My friends who are trying to lose weight say: Sure!  Put me in that situation and I could lose weight too!  Easy Breezy!

And they’re right, of course.

But still, I am transfixed.  It is like watching an epic, like The Odyssey.  The contestants, like Odysseus, long to return to the homes of their healthy bodies, but on the way they have to travel from the Land of the Lotus Eaters (food addictions), battle with Polyphemous the Cyclops (Jillian screaming: “Unless you faint, puke or die, keep going!!”), have a love affair with the witch-goddess Circe (face food temptations, the eating of which will turn the contestants into swine), and be tempted by the deadly Sirens (going off the Ranch as a reward and being tempted by restaurant food and drink).

Week after week, you watch them struggle, step on the scale, fall below the yellow line, throw somebody else off.

Week after week, you watch them struggle with their demons, but they persist.

It takes a long time.  But they keep going.  And we TV watchers get to see the drama and the incremental changes, week after week.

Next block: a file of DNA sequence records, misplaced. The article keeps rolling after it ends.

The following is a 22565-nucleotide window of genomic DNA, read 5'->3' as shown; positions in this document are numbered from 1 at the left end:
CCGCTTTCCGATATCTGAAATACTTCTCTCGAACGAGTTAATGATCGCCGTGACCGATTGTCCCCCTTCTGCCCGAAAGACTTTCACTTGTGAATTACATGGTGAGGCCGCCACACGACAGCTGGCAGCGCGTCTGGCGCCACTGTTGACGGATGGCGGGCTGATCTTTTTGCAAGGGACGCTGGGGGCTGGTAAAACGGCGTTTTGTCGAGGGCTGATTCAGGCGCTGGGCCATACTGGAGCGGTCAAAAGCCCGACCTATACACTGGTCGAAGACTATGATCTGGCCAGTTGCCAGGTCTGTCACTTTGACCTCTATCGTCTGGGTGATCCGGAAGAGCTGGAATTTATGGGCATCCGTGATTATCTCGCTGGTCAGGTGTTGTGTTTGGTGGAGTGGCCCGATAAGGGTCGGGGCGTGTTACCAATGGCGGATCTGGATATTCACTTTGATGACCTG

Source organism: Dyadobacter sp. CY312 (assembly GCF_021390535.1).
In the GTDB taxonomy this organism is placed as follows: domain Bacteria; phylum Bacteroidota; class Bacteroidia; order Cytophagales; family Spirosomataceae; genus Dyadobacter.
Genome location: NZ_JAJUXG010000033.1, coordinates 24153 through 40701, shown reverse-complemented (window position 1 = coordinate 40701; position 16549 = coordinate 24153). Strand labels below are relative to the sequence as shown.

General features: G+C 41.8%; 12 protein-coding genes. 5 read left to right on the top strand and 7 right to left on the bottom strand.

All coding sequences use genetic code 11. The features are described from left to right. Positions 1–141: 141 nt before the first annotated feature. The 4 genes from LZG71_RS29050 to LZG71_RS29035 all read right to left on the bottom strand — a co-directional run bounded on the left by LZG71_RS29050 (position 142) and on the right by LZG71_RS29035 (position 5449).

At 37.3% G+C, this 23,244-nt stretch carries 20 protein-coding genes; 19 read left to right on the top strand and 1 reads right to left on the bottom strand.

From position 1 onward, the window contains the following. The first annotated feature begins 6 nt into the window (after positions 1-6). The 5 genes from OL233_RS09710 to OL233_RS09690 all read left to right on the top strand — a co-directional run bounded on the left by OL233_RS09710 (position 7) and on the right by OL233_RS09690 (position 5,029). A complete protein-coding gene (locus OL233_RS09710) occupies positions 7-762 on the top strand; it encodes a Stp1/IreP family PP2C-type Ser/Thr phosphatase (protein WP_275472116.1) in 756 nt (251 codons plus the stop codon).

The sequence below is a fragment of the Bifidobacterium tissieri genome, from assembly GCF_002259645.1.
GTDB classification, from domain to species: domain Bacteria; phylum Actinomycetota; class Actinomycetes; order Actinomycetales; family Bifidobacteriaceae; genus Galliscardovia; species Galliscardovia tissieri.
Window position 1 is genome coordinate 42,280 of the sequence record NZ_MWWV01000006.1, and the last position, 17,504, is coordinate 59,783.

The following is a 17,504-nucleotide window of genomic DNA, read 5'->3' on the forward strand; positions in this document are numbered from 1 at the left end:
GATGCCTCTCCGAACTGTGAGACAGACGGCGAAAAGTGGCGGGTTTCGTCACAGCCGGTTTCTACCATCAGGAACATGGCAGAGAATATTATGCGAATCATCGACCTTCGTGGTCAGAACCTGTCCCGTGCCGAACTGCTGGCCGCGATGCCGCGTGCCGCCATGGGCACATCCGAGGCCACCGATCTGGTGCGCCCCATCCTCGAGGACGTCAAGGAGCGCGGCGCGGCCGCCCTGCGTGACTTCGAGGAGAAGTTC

Change is soooo slow, but it happens.  It happens in 2, 8 11, sometimes 15 pound increments.

Week after week, it doesn’t seem like anything is changing, until BAM!, there’s that one week you go:  Whoah!  Look at her!  Look at him!  Holy shit!

The thing that so inspires me about these contestants is that they persist.  They persist over time. They go slowly. They encounter major frustrations and roadblocks and even hellish weeks when they workout like fiends and don’t lose an ounce, and sometimes even gain!  And yet, they persist.

In the end, they lose huge amounts of weight.  They lose whole people.  The girl I hoped would win (Tara) lost 155 pounds!  It’s crazy!  She’s transformed into a completely different person by the end.  Inside and out.

Then, when they return home, just like Odysseus, they are not recognized at first by their loved ones.  They have to clean up their houses, throw out the suitors (all the crap food in the cabinets) and re-establish their relationships with their “Penelopes”(wives, husbands, friends, kids).

It’s the path of transformation.

In the case of The Biggest Loser it comes via weight loss, but it’s the same process for any transformation.

Slow persistent practice over time.

It’s an Odyssey.

And it inspires the hell out of me.